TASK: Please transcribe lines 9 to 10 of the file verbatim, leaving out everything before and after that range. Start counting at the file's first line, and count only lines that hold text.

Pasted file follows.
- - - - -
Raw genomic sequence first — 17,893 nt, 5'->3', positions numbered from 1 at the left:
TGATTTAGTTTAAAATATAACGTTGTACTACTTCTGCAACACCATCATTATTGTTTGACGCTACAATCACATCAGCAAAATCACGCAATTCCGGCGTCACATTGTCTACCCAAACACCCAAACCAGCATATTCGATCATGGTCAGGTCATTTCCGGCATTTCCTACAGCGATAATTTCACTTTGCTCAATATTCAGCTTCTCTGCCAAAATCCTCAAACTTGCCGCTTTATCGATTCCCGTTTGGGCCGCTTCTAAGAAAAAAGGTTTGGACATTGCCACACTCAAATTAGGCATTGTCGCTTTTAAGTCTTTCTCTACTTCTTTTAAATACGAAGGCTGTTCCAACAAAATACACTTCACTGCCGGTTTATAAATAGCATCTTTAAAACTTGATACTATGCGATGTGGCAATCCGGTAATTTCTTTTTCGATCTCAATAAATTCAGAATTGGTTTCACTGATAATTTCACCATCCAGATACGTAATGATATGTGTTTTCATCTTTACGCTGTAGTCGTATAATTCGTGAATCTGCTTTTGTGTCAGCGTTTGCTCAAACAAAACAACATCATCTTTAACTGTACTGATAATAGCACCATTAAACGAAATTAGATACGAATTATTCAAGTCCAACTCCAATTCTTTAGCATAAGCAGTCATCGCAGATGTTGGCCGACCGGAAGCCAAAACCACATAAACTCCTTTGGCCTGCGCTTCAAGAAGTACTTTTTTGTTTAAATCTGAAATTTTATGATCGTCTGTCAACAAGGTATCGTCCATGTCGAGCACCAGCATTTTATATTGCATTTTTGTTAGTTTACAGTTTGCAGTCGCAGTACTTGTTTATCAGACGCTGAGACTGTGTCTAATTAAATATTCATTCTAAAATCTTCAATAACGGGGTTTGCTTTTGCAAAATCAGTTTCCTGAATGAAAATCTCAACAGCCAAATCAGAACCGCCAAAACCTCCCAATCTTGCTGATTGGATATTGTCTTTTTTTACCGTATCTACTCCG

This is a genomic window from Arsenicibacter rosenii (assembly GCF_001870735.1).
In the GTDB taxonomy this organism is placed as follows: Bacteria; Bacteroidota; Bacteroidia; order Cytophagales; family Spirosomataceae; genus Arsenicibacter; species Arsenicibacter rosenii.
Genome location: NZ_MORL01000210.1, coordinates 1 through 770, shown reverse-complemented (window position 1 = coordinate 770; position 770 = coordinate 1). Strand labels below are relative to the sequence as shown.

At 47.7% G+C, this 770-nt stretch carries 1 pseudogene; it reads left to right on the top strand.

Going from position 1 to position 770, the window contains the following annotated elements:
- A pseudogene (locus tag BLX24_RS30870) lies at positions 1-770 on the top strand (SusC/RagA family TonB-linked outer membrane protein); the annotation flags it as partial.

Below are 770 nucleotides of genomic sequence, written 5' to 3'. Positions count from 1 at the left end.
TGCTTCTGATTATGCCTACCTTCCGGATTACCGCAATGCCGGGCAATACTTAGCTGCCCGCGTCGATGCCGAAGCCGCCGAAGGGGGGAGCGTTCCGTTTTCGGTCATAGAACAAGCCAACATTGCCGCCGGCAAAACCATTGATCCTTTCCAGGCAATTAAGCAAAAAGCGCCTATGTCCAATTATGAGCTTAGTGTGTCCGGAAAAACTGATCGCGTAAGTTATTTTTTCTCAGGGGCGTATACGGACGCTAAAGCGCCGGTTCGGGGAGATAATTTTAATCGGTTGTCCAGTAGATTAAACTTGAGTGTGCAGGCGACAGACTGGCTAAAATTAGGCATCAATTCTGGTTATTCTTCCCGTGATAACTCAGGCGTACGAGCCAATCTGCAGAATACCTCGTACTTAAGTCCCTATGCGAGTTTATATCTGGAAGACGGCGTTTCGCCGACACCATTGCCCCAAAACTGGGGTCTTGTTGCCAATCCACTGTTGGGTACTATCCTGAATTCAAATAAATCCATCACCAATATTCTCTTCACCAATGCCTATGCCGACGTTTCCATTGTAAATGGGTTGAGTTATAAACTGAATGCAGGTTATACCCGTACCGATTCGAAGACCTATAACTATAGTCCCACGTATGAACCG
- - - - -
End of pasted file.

Below are 770 nucleotides of genomic sequence, written 5' to 3'. Positions count from 1 at the left end.
TGCTTCTGATTATGCCTACCTTCCGGATTACCGCAATGCCGGGCAATACTTAGCTGCCCGCGTCGATGCCGAAGCCGCCGAAGGGGGGAGCGTTCCGTTTTCGGTCATAGAACAAGCCAACATTGCCGCCGGCAAAACCATTGATCCTTTCCAGGCAATTAAGCAAAAAGCGCCTATGTCCAATTATGAGCTTAGTGTGTCCGGAAAAACTGATCGCGTAAGTTATTTTTTCTCAGGGGCGTATACGGACGCTAAAGCGCCGGTTCGGGGAGATAATTTTAATCGGTTGTCCAGTAGATTAAACTTGAGTGTGCAGGCGACAGACTGGCTAAAATTAGGCATCAATTCTGGTTATTCTTCCCGTGATAACTCAGGCGTACGAGCCAATCTGCAGAATACCTCGTACTTAAGTCCCTATGCGAGTTTATATCTGGAAGACGGCGTTTCGCCGACACCATTGCCCCAAAACTGGGGTCTTGTTGCCAATCCACTGTTGGGTACTATCCTGAATTCAAATAAATCCATCACCAATATTCTCTTCACCAATGCCTATGCCGACGTTTCCATTGTAAATGGGTTGAGTTATAAACTGAATGCAGGTTATACCCGTACCGATTCGAAGACCTATAACTATAGTCCCACGTATGAACCG